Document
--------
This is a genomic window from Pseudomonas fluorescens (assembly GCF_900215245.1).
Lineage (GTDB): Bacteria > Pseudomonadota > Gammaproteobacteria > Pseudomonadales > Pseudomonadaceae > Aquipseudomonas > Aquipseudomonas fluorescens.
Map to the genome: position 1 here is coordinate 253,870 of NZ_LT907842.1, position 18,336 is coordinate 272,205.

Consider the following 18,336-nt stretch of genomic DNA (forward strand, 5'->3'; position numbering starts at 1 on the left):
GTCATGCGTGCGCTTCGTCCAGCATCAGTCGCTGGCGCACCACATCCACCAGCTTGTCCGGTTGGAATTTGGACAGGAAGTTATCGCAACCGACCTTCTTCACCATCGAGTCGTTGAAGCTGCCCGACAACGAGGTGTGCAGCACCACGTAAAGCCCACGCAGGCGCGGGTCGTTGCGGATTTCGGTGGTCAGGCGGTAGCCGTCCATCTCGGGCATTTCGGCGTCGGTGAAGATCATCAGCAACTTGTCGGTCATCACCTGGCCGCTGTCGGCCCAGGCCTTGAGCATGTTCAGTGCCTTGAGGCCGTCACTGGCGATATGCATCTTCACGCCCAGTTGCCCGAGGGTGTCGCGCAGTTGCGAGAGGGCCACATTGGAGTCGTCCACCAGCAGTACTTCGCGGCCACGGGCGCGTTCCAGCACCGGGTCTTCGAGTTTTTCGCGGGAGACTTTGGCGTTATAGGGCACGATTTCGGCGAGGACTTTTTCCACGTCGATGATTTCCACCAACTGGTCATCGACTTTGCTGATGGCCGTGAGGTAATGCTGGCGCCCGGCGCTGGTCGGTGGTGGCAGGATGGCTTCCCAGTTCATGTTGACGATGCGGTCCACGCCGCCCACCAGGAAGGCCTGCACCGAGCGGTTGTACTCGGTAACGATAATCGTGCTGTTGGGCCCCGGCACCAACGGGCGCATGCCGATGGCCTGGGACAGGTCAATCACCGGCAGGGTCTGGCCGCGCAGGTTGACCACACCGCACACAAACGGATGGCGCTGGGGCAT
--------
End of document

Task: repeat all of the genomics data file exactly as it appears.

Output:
This is a genomic window from Pseudomonas fluorescens (assembly GCF_900215245.1).
Lineage (GTDB): Bacteria > Pseudomonadota > Gammaproteobacteria > Pseudomonadales > Pseudomonadaceae > Aquipseudomonas > Aquipseudomonas fluorescens.
Map to the genome: position 1 here is coordinate 253,870 of NZ_LT907842.1, position 18,336 is coordinate 272,205.

Consider the following 18,336-nt stretch of genomic DNA (forward strand, 5'->3'; position numbering starts at 1 on the left):
GTCATGCGTGCGCTTCGTCCAGCATCAGTCGCTGGCGCACCACATCCACCAGCTTGTCCGGTTGGAATTTGGACAGGAAGTTATCGCAACCGACCTTCTTCACCATCGAGTCGTTGAAGCTGCCCGACAACGAGGTGTGCAGCACCACGTAAAGCCCACGCAGGCGCGGGTCGTTGCGGATTTCGGTGGTCAGGCGGTAGCCGTCCATCTCGGGCATTTCGGCGTCGGTGAAGATCATCAGCAACTTGTCGGTCATCACCTGGCCGCTGTCGGCCCAGGCCTTGAGCATGTTCAGTGCCTTGAGGCCGTCACTGGCGATATGCATCTTCACGCCCAGTTGCCCGAGGGTGTCGCGCAGTTGCGAGAGGGCCACATTGGAGTCGTCCACCAGCAGTACTTCGCGGCCACGGGCGCGTTCCAGCACCGGGTCTTCGAGTTTTTCGCGGGAGACTTTGGCGTTATAGGGCACGATTTCGGCGAGGACTTTTTCCACGTCGATGATTTCCACCAACTGGTCATCGACTTTGCTGATGGCCGTGAGGTAATGCTGGCGCCCGGCGCTGGTCGGTGGTGGCAGGATGGCTTCCCAGTTCATGTTGACGATGCGGTCCACGCCGCCCACCAGGAAGGCCTGCACCGAGCGGTTGTACTCGGTAACGATAATCGTGCTGTTGGGCCCCGGCACCAACGGGCGCATGCCGATGGCCTGGGACAGGTCAATCACCGGCAGGGTCTGGCCGCGCAGGTTGACCACACCGCACACAAACGGATGGCGCTGGGGCAT